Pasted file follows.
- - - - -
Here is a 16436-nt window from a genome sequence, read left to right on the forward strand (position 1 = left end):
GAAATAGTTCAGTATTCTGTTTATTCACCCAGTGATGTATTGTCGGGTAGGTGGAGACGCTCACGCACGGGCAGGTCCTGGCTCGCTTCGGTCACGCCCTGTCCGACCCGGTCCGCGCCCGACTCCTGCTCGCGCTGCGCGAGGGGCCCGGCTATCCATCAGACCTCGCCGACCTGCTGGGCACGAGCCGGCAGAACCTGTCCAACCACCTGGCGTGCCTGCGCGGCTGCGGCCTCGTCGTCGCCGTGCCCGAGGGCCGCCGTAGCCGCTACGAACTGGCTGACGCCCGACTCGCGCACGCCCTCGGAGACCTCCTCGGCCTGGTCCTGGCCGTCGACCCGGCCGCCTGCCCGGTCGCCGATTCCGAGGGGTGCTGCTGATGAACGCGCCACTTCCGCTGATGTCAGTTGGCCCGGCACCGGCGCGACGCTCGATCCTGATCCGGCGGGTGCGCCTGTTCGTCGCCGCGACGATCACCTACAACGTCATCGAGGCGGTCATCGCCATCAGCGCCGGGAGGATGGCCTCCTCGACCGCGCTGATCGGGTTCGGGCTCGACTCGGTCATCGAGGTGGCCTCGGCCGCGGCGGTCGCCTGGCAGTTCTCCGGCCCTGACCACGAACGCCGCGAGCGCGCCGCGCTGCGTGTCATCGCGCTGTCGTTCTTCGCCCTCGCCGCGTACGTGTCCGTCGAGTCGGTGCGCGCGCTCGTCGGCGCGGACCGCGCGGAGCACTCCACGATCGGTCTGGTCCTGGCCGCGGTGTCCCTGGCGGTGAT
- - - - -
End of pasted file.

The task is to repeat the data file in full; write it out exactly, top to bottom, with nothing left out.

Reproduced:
Here is a 16436-nt window from a genome sequence, read left to right on the forward strand (position 1 = left end):
GAAATAGTTCAGTATTCTGTTTATTCACCCAGTGATGTATTGTCGGGTAGGTGGAGACGCTCACGCACGGGCAGGTCCTGGCTCGCTTCGGTCACGCCCTGTCCGACCCGGTCCGCGCCCGACTCCTGCTCGCGCTGCGCGAGGGGCCCGGCTATCCATCAGACCTCGCCGACCTGCTGGGCACGAGCCGGCAGAACCTGTCCAACCACCTGGCGTGCCTGCGCGGCTGCGGCCTCGTCGTCGCCGTGCCCGAGGGCCGCCGTAGCCGCTACGAACTGGCTGACGCCCGACTCGCGCACGCCCTCGGAGACCTCCTCGGCCTGGTCCTGGCCGTCGACCCGGCCGCCTGCCCGGTCGCCGATTCCGAGGGGTGCTGCTGATGAACGCGCCACTTCCGCTGATGTCAGTTGGCCCGGCACCGGCGCGACGCTCGATCCTGATCCGGCGGGTGCGCCTGTTCGTCGCCGCGACGATCACCTACAACGTCATCGAGGCGGTCATCGCCATCAGCGCCGGGAGGATGGCCTCCTCGACCGCGCTGATCGGGTTCGGGCTCGACTCGGTCATCGAGGTGGCCTCGGCCGCGGCGGTCGCCTGGCAGTTCTCCGGCCCTGACCACGAACGCCGCGAGCGCGCCGCGCTGCGTGTCATCGCGCTGTCGTTCTTCGCCCTCGCCGCGTACGTGTCCGTCGAGTCGGTGCGCGCGCTCGTCGGCGCGGACCGCGCGGAGCACTCCACGATCGGTCTGGTCCTGGCCGCGGTGTCCCTGGCGGTGAT